What types of Damp are there?
Updated: Jul 21, 2020
The most common kind of damp issue will often be put down to a leaking pipe or joint connector. Another common leak will be around a shower tray, bath or sink. Caught early enough, plaster, timber, plasterboard, etc will simply dry down and after a short drying time, you will be able to redecorate. Left undetected for some time, it could lead to more damaging and potentially costly, Dry Rot.
Then the next all too common complaint is Black Mould which is a consequence of surface condensation. Surface condensation is normally an issue that can be a problem for many properties during the winter months when we tend to close windows to keep the heat in and the cold out but subsequently shut out any fresh, less humid air which leads to a condensation event. Repeated as a daily occurrence, black mould will soon start to thrive.
After leaks and condensation we are then left with structural damp. This can take the form of:
Bridging Damp - commonly this will be raised external ground levels or debris in a cavity. When the mortar breaks down around the lower courses of brick, rainwater can 'bridge' across to the internal decorated side. This will generally show up as a damp patch or a low level tide line just above the skirting. If the plaster is sound all you would do is prevent or repair the cause of the bridge and the plaster will dry out. All you would have to do is redecorate. Other defects such as cavity insulation of failed wall ties can also create a bridge.
Penetrating Damp - rainwater penetration from faulty pointing or guttering defects. Flat roofs can also lead to penetrating damp but this is more commonly described as a roofing leak.
Rising Damp - Contentious one this one as some would say there is no such thing!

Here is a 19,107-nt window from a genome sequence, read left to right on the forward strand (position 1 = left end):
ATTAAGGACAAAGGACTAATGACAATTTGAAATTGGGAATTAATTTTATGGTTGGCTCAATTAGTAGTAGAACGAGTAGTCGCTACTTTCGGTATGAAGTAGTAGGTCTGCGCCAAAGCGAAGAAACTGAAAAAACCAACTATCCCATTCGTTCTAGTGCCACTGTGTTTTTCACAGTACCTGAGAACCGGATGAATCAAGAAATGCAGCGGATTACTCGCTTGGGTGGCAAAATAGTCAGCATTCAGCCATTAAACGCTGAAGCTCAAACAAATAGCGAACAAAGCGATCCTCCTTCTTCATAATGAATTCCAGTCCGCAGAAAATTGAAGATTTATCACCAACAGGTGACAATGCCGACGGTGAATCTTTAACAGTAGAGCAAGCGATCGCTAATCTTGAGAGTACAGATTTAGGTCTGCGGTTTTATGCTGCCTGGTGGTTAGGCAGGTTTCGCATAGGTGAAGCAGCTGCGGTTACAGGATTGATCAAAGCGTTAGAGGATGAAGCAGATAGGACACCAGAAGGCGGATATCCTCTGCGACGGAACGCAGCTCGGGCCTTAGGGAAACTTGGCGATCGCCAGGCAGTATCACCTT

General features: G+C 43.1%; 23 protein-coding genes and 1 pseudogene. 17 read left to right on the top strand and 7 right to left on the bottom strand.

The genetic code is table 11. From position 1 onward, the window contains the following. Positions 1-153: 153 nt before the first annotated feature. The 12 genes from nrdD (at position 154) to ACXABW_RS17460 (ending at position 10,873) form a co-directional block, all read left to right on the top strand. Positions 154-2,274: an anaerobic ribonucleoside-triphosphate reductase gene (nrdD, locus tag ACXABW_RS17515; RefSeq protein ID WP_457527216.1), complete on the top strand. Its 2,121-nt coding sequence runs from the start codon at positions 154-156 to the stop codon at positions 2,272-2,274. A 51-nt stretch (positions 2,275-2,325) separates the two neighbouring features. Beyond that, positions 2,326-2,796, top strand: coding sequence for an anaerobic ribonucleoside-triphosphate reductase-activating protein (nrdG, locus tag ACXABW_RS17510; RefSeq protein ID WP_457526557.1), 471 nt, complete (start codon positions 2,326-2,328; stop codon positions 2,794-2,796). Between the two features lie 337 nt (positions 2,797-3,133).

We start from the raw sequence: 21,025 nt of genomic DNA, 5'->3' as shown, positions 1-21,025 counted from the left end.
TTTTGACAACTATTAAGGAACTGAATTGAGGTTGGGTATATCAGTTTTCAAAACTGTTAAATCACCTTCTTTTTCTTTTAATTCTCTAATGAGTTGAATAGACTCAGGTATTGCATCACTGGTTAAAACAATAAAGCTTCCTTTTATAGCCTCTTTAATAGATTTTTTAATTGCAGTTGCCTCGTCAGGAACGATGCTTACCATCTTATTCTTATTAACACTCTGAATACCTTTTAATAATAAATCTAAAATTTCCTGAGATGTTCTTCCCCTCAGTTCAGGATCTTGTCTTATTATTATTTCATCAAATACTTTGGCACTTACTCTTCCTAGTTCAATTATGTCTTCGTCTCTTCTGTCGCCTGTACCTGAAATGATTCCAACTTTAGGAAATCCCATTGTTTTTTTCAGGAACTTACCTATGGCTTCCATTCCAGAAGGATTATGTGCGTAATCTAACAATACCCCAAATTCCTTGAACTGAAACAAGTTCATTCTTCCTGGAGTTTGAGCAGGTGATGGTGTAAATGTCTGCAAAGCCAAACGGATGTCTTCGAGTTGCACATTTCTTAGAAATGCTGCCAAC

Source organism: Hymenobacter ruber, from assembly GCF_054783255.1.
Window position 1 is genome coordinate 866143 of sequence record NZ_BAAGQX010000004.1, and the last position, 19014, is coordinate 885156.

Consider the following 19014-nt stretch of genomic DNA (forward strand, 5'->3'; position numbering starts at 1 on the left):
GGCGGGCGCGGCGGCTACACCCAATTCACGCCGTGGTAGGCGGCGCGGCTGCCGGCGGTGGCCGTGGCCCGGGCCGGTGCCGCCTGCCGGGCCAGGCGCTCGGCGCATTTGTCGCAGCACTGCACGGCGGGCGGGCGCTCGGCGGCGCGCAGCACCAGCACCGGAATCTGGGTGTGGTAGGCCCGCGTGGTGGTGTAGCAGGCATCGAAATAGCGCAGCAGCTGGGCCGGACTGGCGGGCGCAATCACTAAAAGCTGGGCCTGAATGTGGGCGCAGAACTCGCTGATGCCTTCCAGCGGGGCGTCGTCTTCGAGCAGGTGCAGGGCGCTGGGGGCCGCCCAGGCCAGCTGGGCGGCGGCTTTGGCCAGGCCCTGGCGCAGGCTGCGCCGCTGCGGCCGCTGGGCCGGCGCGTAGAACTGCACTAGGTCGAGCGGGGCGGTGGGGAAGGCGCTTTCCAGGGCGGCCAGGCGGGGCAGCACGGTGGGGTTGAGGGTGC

Lets address this point. To a degree, I would agree with this opinion. On the flip side, DPC's, damp proof courses were introduced by Victorian building engineers to combat a problem with poor sewers drainage around new build developments. The introduction of slate to prevent water from the ground creeping up the walls came about in the 1870's and was written into building regulations ever since then.
Brick, mortar, timber, concrete will all act like a sponge and accept water which just like a sponge does, will rise up through the pores of a sponge. Hence labelled as Rising damp.
The common failure of an inexperienced surveyor, damp proofer or builder would be to not understand the reason behind water from the ground rising up the walls. Quite often, a building that is over a hundred years old may not have a DPC or that it does and it is defective. There could be every chance the structure did not need a DPC or was not built with one but the materials used, such as lime, wattle and daub or cob, allowed the structure to become damp without major internal damp defect but dry down in the summer and so on. However, for someone suggesting the damp can be treated they may very well have applied an external render, or repointed lime mortar over the top with sand and cement or replastered walls internally with gypsum and taken it down to the floor. Quite often, it will be poorly thought through work that brings about damp issues to a property that for a very long time, had been absolutely fine!